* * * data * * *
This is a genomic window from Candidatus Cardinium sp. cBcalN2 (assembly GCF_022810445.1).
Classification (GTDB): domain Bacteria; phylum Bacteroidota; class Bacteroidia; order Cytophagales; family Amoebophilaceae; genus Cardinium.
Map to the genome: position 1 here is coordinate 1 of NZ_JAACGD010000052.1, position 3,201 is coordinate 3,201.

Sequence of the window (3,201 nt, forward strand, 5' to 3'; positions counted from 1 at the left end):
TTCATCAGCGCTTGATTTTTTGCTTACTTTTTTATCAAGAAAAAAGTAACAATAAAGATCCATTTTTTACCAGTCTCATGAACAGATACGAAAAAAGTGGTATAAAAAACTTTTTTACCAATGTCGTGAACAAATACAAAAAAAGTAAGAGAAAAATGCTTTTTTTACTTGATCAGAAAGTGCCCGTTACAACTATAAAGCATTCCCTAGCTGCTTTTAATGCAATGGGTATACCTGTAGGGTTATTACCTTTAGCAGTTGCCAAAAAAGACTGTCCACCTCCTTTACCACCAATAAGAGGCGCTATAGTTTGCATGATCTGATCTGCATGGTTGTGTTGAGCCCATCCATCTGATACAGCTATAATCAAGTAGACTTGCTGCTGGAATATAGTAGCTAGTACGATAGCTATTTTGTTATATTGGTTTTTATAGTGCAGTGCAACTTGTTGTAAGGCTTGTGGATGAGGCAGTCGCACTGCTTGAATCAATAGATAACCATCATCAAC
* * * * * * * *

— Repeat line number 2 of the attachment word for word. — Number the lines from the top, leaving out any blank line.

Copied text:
Classification (GTDB): domain Bacteria; phylum Bacteroidota; class Bacteroidia; order Cytophagales; family Amoebophilaceae; genus Cardinium.